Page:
"Ideas can and do change the world," says historian Rutger Bregman, sharing his case for a provocative one: guaranteed basic income. Learn more about the idea's 500-year history and a forgotten modern experiment where it actually worked -- and imagine how much energy and talent we would unleash if we got rid of poverty once and for all.
One of the things I appreciated the most about Mr. Bregman's presentation was how he highlighted the fact that many people think those in poverty need to be "fixed" because of what outsiders see as poor decision making due to a lack of knowledge, character, or both. Now it's true that studies have shown that the poor tend to make decisions that often compound their situations. However, what is often overlooked or misunderstood is that their decisions are not necessarily due to a lack of intelligence or poor worth ethic. Their decisions are often driven by oppressive circumstances that push them into modes of survival more than sustainability. So one could argue that very likely that most people put in the same circumstances, regardless of their level of intelligence or character, would make the same decisions.
Check out my part 1 of my interview on "Mornings with Morris" hosted by my good friend, actor, and nutritionist Morris Austin. We discussed various topics, but one thing we focused on was why God is concerned about the social ills of people and why Christians should be concerned too, and some of the things we can actually do about it. Enjoy!
I am extremely excited and encouraged as I hear more stories of successful businesses started by teens becoming more frequent. In fact a recent article in Harvard Business Review, Meet the Teenagers Who Found Their Own Startups, highlighted research of the characteristics of teens who had started their own successful companies.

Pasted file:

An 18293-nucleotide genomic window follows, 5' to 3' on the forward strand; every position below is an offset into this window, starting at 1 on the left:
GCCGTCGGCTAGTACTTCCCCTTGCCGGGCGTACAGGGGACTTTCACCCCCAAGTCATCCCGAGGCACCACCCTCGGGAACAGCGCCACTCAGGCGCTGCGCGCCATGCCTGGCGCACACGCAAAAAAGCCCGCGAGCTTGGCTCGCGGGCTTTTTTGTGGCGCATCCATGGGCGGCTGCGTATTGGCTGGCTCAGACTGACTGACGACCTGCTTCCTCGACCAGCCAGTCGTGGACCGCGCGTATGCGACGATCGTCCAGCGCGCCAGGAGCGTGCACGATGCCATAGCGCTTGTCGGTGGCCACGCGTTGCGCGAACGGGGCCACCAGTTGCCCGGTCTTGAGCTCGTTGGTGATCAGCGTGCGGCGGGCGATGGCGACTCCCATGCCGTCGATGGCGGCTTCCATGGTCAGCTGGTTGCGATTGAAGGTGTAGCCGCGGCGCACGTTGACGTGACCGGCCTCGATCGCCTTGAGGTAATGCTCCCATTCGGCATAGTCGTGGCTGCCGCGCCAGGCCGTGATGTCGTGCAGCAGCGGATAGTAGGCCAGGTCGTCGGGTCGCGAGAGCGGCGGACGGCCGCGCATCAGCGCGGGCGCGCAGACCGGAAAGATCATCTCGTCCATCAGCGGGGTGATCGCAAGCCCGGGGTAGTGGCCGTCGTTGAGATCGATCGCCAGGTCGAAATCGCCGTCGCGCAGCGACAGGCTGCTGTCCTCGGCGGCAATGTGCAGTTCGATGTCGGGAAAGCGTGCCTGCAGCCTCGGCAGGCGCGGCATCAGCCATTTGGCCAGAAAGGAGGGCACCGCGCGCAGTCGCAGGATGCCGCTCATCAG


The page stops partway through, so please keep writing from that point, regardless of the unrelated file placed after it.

If we want these instances to be become more frequent, we definitely need to understand what it takes for this current group of exceptional teens to excel. The article stated that...
"According to the influential GEM (Global Entrepreneurship Monitor), although the average age of an entrepreneur is between 25 to 45 years old, people are starting businesses at younger and younger ages... Despite the difficulties they face, what struck us about these teenpreneurs was that they are smart, have a sense of humor and an appetite for risk, and most importantly, have developed capabilities to meet the challenges."
This is why at Kinsman Community we're excited about working with at- risk teens to help them build successful businesses. Entrepreneurship training is an incredible vehicle to help them build their future, break generational cycles of poverty, and transform their communities. Sometimes all a teen needs is exposure to the right opportunity and you will see them flourish.
The more we understand what is required for teenagers to build a successful business, the more we can integrate these principles across the board no matter what kind of community a teenager may come from.
Click here to learn more abou how we help at-risk teens start profitable businesses.
Although big businesses get most of the media coverage, the truth is in the United States, small businesses are the engines of job growth and economic growth. Let’s look at a few statistic about small businesses according to most recent date :
In light of these statistics, what are the major implications for mission driven entrepreneurs? I believe they are at least 3-fold: financial, social, and spiritual.
So if God called you into business, He wants your business to make a major impact in the world. Just seek His direction for the specifics and watch your business do more than all you could ask, think, or imagine.
 Sources: http://sbecouncil.org/about-us/facts-and-data/ and https://www.sba.gov/sites/default/files/FAQ_March_2014_0.pdf